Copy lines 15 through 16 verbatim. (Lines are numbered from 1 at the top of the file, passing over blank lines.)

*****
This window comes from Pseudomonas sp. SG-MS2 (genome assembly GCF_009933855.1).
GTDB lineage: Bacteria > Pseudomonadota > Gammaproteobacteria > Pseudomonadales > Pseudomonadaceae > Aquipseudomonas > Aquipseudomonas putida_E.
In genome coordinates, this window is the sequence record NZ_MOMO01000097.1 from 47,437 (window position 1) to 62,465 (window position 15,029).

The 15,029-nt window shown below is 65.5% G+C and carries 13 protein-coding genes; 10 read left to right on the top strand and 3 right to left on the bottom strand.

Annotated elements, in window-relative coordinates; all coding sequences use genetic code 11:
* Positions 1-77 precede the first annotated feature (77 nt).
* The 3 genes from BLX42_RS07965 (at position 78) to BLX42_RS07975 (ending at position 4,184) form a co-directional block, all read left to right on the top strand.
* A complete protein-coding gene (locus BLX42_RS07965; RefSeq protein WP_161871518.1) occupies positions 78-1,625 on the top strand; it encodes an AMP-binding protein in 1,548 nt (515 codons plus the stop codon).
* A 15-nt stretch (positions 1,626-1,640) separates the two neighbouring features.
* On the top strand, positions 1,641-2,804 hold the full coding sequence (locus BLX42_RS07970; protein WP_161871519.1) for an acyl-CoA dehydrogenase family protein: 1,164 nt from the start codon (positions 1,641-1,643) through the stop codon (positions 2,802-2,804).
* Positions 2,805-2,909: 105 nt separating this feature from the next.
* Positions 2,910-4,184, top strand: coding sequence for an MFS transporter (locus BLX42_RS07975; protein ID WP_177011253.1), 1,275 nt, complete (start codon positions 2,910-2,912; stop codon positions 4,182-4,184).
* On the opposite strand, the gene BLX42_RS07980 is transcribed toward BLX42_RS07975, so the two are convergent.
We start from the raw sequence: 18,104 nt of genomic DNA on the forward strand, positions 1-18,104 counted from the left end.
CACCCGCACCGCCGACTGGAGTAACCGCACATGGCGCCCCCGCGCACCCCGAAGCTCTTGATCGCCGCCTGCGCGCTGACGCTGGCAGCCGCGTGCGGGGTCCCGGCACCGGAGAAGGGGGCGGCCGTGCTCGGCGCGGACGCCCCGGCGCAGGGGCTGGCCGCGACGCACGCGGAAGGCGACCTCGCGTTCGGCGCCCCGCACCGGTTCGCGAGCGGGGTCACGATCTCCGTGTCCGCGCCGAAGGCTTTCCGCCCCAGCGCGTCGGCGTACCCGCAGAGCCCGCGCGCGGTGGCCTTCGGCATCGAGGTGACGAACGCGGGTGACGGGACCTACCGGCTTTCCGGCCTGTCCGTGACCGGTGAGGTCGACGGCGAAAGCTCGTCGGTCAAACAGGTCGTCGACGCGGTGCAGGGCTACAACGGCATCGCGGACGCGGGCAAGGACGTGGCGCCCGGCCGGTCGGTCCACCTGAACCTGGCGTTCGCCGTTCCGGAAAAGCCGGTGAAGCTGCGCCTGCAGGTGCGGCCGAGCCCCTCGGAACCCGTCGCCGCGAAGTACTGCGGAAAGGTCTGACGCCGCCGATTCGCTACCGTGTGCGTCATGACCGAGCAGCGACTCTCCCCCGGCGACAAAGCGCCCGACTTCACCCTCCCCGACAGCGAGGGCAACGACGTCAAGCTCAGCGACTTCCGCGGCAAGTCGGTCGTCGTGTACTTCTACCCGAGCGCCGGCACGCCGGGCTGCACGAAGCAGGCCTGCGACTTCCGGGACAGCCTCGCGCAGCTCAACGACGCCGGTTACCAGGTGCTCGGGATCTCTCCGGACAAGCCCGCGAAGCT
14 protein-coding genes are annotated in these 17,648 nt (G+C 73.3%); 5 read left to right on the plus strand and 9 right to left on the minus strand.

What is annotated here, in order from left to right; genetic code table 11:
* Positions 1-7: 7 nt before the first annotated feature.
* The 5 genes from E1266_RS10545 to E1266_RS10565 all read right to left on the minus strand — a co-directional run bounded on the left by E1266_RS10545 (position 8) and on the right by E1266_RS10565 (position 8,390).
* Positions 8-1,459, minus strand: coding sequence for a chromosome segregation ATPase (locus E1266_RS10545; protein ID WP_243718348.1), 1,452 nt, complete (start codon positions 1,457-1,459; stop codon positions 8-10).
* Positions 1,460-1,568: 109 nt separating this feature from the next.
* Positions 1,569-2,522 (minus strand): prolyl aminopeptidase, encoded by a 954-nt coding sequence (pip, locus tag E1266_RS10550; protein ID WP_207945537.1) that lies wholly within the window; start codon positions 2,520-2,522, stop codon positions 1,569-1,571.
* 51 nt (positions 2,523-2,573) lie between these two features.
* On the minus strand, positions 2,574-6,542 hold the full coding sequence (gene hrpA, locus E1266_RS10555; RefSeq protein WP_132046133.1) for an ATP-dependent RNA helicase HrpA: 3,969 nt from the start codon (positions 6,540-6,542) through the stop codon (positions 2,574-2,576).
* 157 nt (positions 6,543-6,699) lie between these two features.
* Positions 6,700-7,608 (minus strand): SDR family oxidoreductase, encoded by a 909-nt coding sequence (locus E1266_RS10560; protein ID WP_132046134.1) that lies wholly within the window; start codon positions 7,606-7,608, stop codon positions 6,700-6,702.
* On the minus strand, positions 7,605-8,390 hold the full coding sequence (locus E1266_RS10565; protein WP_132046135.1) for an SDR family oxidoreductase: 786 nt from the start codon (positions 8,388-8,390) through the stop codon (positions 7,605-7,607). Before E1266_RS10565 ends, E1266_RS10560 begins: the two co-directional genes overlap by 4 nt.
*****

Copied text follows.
CACCCGCACCGCCGACTGGAGTAACCGCACATGGCGCCCCCGCGCACCCCGAAGCTCTTGATCGCCGCCTGCGCGCTGACGCTGGCAGCCGCGTGCGGGGTCCCGGCACCGGAGAAGGGGGCGGCCGTGCTCGGCGCGGACGCCCCGGCGCAGGGGCTGGCCGCGACGCACGCGGAAGGCGACCTCGCGTTCGGCGCCCCGCACCGGTTCGCGAGCGGGGTCACGATCTCCGTGTCCGCGCCGAAGGCTTTCCGCCCCAGCGCGTCGGCGTACCCGCAGAGCCCGCGCGCGGTGGCCTTCGGCATCGAGGTGACGAACGCGGGTGACGGGACCTACCGGCTTTCCGGCCTGTCCGTGACCGGTGAGGTCGACGGCGAAAGCTCGTCGGTCAAACAGGTCGTCGACGCGGTGCAGGGCTACAACGGCATCGCGGACGCGGGCAAGGACGTGGCGCCCGGCCGGTCGGTCCACCTGAACCTGGCGTTCGCCGTTCCGGAAAAGCCGGTGAAGCTGCGCCTGCAGGTGCGGCCGAGCCCCTCGGAACCCGTCGCCGCGAAGTACTGCGGAAAGGTCTGACGCCGCCGATTCGCTACCGTGTGCGTCATGACCGAGCAGCGACTCTCCCCCGGCGACAAAGCGCCCGACTTCACCCTCCCCGACAGCGAGGGCAACGACGTCAAGCTCAGCGACTTCCGCGGCAAGTCGGTCGTCGTGTACTTCTACCCGAGCGCCGGCACGCCGGGCTGCACGAAGCAGGCCTGCGACTTCCGGGACAGCCTCGCGCAGCTCAACGACGCCGGTTACCAGGTGCTCGGGATCTCTCCGGACAAGCCCGCGAAGCT
14 protein-coding genes are annotated in these 17,648 nt (G+C 73.3%); 5 read left to right on the plus strand and 9 right to left on the minus strand.